The Exorcist caused a cultural earthquake that is still felt today, shocking and enthralling audiences, who had never seen anything like it. Directed by Friedkin (Oscar®-winner for The French Connection) and written by William Peter Blatty, the film is based on his best-selling novel which sold nearly 13 million copies domestically and was the #1 book on the New York Times Best Seller List for 57 weeks, 17 of them at #1. The Exorcist won Blatty the Academy Award®for Best Adapted Screenplay, as well as winning for Best Sound. The film was also nominated for an additional eight Oscars® including Best Picture.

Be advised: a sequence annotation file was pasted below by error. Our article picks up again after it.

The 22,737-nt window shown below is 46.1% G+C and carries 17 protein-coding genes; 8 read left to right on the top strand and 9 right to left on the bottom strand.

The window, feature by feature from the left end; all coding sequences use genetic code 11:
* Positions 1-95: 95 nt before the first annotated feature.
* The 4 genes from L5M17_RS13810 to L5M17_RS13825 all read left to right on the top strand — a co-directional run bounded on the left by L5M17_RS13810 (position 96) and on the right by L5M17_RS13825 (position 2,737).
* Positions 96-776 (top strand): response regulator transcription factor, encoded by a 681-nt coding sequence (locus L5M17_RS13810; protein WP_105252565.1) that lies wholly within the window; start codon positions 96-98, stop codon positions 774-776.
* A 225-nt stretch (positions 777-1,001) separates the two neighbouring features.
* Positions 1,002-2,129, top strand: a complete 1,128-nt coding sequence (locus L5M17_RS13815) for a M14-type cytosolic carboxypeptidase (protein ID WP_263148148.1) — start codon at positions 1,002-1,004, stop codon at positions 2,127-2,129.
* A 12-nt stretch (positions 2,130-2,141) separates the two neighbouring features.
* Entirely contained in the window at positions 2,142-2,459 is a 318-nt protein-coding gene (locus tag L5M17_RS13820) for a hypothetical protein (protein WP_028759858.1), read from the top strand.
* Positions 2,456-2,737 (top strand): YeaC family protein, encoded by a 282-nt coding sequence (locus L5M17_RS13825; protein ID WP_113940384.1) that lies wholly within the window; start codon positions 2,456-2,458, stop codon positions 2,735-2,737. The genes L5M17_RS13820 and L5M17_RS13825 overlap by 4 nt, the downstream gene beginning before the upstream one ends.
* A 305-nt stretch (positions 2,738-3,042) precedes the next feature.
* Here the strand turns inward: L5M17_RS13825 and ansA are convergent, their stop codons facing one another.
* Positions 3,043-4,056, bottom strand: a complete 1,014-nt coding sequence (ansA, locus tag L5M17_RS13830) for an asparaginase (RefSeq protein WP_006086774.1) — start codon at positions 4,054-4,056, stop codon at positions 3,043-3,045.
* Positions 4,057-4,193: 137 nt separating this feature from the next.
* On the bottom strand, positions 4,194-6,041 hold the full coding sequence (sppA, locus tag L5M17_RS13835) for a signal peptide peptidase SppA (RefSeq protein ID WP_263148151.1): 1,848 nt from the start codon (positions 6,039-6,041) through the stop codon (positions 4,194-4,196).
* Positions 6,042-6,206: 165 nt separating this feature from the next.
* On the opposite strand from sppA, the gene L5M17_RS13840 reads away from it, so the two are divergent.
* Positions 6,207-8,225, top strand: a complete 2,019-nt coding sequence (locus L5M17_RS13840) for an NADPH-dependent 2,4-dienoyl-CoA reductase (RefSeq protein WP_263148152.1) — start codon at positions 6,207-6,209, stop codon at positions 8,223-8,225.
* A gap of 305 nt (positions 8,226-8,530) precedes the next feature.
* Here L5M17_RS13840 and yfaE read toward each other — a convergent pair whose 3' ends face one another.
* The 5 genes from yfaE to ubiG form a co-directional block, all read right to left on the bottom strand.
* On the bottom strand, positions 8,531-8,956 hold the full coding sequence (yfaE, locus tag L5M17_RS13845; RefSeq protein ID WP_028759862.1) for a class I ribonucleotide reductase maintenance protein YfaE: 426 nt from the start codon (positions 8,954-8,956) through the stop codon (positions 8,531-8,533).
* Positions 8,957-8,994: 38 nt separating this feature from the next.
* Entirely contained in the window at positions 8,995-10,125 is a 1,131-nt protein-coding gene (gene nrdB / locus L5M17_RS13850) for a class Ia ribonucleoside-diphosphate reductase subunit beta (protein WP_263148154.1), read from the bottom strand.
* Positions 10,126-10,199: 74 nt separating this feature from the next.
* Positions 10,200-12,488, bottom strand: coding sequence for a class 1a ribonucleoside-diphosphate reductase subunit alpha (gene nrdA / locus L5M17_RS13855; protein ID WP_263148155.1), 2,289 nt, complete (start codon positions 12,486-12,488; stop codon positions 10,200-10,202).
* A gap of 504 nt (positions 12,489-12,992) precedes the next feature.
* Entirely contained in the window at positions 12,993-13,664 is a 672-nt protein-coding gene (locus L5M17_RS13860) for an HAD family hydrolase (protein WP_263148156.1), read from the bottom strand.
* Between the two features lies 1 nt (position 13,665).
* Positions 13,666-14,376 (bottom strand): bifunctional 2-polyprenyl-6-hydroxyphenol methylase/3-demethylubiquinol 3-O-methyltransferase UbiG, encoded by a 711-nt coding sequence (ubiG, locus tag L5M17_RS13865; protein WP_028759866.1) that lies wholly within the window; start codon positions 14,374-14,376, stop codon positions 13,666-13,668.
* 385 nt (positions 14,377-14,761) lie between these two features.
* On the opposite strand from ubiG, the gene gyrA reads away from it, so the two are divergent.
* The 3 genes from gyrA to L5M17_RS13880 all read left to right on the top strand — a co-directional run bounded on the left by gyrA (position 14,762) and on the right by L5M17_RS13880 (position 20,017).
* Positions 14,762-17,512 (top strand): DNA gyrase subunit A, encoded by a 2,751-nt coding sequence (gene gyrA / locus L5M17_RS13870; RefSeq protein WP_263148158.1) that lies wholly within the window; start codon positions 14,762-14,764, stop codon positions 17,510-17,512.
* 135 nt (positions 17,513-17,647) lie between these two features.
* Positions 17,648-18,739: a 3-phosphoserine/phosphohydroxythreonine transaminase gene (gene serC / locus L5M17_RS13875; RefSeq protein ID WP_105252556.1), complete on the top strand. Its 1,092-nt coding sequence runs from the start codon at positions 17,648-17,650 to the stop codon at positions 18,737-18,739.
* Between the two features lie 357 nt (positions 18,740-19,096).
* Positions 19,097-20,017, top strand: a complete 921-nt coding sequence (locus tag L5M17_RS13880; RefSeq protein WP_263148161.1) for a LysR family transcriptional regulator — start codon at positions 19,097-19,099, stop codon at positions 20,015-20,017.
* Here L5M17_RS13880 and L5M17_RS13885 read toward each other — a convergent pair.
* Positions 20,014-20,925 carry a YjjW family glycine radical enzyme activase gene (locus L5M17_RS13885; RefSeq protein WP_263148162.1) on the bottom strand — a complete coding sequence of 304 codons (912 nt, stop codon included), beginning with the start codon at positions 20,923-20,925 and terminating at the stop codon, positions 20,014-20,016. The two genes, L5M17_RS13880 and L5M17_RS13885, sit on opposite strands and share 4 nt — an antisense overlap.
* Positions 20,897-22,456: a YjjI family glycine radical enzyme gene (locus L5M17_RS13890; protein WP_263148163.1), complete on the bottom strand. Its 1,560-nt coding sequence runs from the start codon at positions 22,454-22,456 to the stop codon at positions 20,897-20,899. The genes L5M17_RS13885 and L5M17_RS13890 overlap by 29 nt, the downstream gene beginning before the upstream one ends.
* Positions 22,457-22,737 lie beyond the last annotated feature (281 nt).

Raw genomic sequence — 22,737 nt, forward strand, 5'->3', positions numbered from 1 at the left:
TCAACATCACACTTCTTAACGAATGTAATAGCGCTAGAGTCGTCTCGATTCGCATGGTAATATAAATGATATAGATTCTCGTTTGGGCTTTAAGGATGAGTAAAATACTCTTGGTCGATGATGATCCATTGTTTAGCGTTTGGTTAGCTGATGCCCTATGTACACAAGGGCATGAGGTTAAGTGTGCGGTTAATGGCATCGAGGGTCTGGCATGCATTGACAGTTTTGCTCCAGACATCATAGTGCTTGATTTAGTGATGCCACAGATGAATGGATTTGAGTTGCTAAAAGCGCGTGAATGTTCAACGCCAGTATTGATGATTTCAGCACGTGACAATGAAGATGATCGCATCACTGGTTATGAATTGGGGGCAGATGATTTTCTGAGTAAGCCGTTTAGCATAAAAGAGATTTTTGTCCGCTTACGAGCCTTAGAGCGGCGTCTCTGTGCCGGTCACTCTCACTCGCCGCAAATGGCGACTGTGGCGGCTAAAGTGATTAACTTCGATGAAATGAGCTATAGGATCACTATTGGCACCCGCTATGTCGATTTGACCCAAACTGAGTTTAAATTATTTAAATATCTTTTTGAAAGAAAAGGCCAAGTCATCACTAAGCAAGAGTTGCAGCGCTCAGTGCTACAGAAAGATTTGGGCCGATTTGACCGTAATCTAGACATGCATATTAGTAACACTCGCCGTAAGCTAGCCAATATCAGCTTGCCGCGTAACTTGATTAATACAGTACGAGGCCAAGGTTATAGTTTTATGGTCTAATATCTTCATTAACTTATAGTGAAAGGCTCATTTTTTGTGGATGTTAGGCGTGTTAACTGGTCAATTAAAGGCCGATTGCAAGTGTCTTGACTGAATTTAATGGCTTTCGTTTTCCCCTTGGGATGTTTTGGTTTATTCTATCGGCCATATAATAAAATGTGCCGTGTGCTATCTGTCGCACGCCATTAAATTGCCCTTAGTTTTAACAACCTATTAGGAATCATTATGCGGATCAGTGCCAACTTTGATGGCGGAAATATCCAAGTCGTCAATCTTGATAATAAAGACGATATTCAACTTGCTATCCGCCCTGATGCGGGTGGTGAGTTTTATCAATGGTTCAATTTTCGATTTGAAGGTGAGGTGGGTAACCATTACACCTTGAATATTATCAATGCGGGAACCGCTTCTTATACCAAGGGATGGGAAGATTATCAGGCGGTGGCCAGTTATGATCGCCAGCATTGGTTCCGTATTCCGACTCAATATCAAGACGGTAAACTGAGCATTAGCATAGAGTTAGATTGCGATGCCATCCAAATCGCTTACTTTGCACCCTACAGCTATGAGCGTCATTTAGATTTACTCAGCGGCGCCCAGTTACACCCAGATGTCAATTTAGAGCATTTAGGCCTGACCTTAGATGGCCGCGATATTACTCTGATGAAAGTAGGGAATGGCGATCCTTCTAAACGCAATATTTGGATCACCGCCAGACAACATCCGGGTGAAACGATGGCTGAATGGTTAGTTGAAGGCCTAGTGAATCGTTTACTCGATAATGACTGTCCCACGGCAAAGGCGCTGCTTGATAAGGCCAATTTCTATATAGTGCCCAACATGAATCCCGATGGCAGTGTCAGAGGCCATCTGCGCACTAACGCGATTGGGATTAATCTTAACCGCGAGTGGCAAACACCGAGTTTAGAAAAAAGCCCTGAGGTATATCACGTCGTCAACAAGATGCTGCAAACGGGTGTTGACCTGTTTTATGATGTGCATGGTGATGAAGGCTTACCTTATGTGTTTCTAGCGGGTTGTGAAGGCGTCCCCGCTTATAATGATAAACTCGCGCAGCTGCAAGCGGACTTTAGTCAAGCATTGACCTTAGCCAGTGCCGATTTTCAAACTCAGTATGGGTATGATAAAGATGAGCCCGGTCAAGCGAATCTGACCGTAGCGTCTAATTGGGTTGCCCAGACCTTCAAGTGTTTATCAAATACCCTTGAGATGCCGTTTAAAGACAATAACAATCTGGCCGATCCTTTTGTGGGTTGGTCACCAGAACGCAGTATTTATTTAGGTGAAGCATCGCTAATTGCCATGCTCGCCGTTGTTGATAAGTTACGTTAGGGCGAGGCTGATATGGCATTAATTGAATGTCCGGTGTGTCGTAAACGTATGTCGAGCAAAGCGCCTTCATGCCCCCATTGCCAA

The film tells the now-famous story of a girl’s demonic possession, and a gripping fight between good and evil. Linda Blair, in a breakout role, plays Regan, a young girl who starts to exhibit strange, arcane behavior. Her mother (Ellen Burstyn, Oscarâ-winner for Best Actress Alice Doesn’t Live Here Anymore) calls upon a priest, Father Karras (Jason Miller) to investigate. But Karras, who has self-doubts about faith, is suddenly confronted with the unimaginable evil of Regan’s possession. When Father Lankester Merrin (Max Von Sydow), a priest with a mysterious past, is called to help, a horrific battle for her soul begins.



Disc 1 - Extended Director’s Cut (2000) plus Special Features

  • Commentary by William Friedkin NEW Raising Hell: Filming the Exorcist -- set footage produced and photographed by Owen Roizman, camera and makeup tests, and interviews with director William Friedkin, actress Linda Blair, author/screenwriter/producer William Peter Blatty and Owen Roizman. BLU-RAY™ EXCLUSIVE